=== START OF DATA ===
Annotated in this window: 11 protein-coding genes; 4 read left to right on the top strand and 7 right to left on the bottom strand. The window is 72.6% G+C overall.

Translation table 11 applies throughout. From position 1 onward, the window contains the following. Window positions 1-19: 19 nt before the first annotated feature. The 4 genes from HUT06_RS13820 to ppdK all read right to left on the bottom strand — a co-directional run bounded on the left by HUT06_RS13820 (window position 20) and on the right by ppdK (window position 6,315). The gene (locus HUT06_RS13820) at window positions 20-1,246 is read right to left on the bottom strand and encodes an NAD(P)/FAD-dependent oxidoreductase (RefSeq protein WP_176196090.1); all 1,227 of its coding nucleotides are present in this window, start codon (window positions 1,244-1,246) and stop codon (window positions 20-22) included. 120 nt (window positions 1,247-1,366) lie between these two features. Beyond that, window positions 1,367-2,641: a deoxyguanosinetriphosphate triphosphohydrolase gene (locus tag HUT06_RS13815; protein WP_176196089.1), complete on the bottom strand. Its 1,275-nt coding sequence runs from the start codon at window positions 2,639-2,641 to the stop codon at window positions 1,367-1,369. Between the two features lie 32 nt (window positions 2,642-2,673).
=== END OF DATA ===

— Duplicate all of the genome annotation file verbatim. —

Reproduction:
Annotated in this window: 11 protein-coding genes; 4 read left to right on the top strand and 7 right to left on the bottom strand. The window is 72.6% G+C overall.

Translation table 11 applies throughout. From position 1 onward, the window contains the following. Window positions 1-19: 19 nt before the first annotated feature. The 4 genes from HUT06_RS13820 to ppdK all read right to left on the bottom strand — a co-directional run bounded on the left by HUT06_RS13820 (window position 20) and on the right by ppdK (window position 6,315). The gene (locus HUT06_RS13820) at window positions 20-1,246 is read right to left on the bottom strand and encodes an NAD(P)/FAD-dependent oxidoreductase (RefSeq protein WP_176196090.1); all 1,227 of its coding nucleotides are present in this window, start codon (window positions 1,244-1,246) and stop codon (window positions 20-22) included. 120 nt (window positions 1,247-1,366) lie between these two features. Beyond that, window positions 1,367-2,641: a deoxyguanosinetriphosphate triphosphohydrolase gene (locus tag HUT06_RS13815; protein WP_176196089.1), complete on the bottom strand. Its 1,275-nt coding sequence runs from the start codon at window positions 2,639-2,641 to the stop codon at window positions 1,367-1,369. Between the two features lie 32 nt (window positions 2,642-2,673).